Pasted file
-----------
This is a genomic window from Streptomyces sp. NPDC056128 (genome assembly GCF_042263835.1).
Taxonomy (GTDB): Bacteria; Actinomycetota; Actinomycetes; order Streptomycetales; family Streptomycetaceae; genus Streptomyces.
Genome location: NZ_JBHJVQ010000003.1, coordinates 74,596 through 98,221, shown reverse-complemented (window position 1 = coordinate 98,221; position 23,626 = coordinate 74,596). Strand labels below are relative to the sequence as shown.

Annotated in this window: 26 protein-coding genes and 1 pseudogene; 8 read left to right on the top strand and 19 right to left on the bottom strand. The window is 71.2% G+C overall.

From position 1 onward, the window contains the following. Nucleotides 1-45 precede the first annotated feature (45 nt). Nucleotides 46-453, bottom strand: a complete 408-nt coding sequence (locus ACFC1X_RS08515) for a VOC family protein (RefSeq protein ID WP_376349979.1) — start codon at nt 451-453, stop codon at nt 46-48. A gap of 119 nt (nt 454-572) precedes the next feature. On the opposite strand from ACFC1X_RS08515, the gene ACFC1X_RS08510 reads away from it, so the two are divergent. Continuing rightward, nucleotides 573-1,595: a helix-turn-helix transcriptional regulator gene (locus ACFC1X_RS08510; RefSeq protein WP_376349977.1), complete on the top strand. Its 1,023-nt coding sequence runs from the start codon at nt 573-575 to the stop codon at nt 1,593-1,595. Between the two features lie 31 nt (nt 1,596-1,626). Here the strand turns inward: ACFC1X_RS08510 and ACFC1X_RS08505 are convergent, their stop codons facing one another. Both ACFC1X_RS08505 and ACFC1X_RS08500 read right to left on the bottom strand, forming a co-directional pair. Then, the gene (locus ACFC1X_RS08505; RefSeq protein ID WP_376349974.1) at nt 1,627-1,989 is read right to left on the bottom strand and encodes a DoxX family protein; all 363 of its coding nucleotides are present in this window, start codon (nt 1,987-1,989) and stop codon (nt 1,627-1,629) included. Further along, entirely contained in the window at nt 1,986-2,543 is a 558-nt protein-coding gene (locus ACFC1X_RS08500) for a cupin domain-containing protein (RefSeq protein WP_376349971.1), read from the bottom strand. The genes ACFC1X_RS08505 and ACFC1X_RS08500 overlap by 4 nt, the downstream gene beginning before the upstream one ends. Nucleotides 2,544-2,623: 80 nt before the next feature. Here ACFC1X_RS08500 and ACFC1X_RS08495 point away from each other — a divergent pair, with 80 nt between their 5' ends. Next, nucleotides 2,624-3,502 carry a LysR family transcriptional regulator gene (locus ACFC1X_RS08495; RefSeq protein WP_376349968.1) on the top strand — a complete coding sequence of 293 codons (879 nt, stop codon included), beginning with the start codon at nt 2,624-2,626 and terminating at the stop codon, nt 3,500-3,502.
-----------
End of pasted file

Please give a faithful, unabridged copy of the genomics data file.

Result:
This is a genomic window from Streptomyces sp. NPDC056128 (genome assembly GCF_042263835.1).
Taxonomy (GTDB): Bacteria; Actinomycetota; Actinomycetes; order Streptomycetales; family Streptomycetaceae; genus Streptomyces.
Genome location: NZ_JBHJVQ010000003.1, coordinates 74,596 through 98,221, shown reverse-complemented (window position 1 = coordinate 98,221; position 23,626 = coordinate 74,596). Strand labels below are relative to the sequence as shown.

Annotated in this window: 26 protein-coding genes and 1 pseudogene; 8 read left to right on the top strand and 19 right to left on the bottom strand. The window is 71.2% G+C overall.

From position 1 onward, the window contains the following. Nucleotides 1-45 precede the first annotated feature (45 nt). Nucleotides 46-453, bottom strand: a complete 408-nt coding sequence (locus ACFC1X_RS08515) for a VOC family protein (RefSeq protein ID WP_376349979.1) — start codon at nt 451-453, stop codon at nt 46-48. A gap of 119 nt (nt 454-572) precedes the next feature. On the opposite strand from ACFC1X_RS08515, the gene ACFC1X_RS08510 reads away from it, so the two are divergent. Continuing rightward, nucleotides 573-1,595: a helix-turn-helix transcriptional regulator gene (locus ACFC1X_RS08510; RefSeq protein WP_376349977.1), complete on the top strand. Its 1,023-nt coding sequence runs from the start codon at nt 573-575 to the stop codon at nt 1,593-1,595. Between the two features lie 31 nt (nt 1,596-1,626). Here the strand turns inward: ACFC1X_RS08510 and ACFC1X_RS08505 are convergent, their stop codons facing one another. Both ACFC1X_RS08505 and ACFC1X_RS08500 read right to left on the bottom strand, forming a co-directional pair. Then, the gene (locus ACFC1X_RS08505; RefSeq protein ID WP_376349974.1) at nt 1,627-1,989 is read right to left on the bottom strand and encodes a DoxX family protein; all 363 of its coding nucleotides are present in this window, start codon (nt 1,987-1,989) and stop codon (nt 1,627-1,629) included. Further along, entirely contained in the window at nt 1,986-2,543 is a 558-nt protein-coding gene (locus ACFC1X_RS08500) for a cupin domain-containing protein (RefSeq protein WP_376349971.1), read from the bottom strand. The genes ACFC1X_RS08505 and ACFC1X_RS08500 overlap by 4 nt, the downstream gene beginning before the upstream one ends. Nucleotides 2,544-2,623: 80 nt before the next feature. Here ACFC1X_RS08500 and ACFC1X_RS08495 point away from each other — a divergent pair, with 80 nt between their 5' ends. Next, nucleotides 2,624-3,502 carry a LysR family transcriptional regulator gene (locus ACFC1X_RS08495; RefSeq protein WP_376349968.1) on the top strand — a complete coding sequence of 293 codons (879 nt, stop codon included), beginning with the start codon at nt 2,624-2,626 and terminating at the stop codon, nt 3,500-3,502.